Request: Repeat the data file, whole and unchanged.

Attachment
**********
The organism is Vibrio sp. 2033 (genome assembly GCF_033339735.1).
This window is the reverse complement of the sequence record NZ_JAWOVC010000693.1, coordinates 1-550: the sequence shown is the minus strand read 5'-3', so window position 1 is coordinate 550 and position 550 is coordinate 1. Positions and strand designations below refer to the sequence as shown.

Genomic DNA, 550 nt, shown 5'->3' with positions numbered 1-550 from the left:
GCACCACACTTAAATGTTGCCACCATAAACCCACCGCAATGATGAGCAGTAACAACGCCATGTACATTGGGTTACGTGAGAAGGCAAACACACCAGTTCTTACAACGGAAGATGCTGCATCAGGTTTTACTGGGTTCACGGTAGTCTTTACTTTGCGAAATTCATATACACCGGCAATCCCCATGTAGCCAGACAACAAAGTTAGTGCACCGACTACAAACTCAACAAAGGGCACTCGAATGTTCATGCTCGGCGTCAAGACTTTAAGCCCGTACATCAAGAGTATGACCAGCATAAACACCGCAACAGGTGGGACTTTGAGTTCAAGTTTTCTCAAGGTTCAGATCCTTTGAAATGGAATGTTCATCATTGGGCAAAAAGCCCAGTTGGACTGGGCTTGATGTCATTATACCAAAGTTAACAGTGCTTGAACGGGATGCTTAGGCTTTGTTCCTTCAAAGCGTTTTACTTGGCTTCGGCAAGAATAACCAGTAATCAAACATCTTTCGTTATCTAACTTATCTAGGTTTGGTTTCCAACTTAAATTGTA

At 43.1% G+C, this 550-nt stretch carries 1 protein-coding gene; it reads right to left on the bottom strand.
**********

The organism is Vibrio sp. 2033 (genome assembly GCF_033339735.1).
This window is the reverse complement of the sequence record NZ_JAWOVC010000693.1, coordinates 1-550: the sequence shown is the minus strand read 5'-3', so window position 1 is coordinate 550 and position 550 is coordinate 1. Positions and strand designations below refer to the sequence as shown.

Genomic DNA, 550 nt, shown 5'->3' with positions numbered 1-550 from the left:
GCACCACACTTAAATGTTGCCACCATAAACCCACCGCAATGATGAGCAGTAACAACGCCATGTACATTGGGTTACGTGAGAAGGCAAACACACCAGTTCTTACAACGGAAGATGCTGCATCAGGTTTTACTGGGTTCACGGTAGTCTTTACTTTGCGAAATTCATATACACCGGCAATCCCCATGTAGCCAGACAACAAAGTTAGTGCACCGACTACAAACTCAACAAAGGGCACTCGAATGTTCATGCTCGGCGTCAAGACTTTAAGCCCGTACATCAAGAGTATGACCAGCATAAACACCGCAACAGGTGGGACTTTGAGTTCAAGTTTTCTCAAGGTTCAGATCCTTTGAAATGGAATGTTCATCATTGGGCAAAAAGCCCAGTTGGACTGGGCTTGATGTCATTATACCAAAGTTAACAGTGCTTGAACGGGATGCTTAGGCTTTGTTCCTTCAAAGCGTTTTACTTGGCTTCGGCAAGAATAACCAGTAATCAAACATCTTTCGTTATCTAACTTATCTAGGTTTGGTTTCCAACTTAAATTGTA

At 43.1% G+C, this 550-nt stretch carries 1 protein-coding gene; it reads right to left on the bottom strand.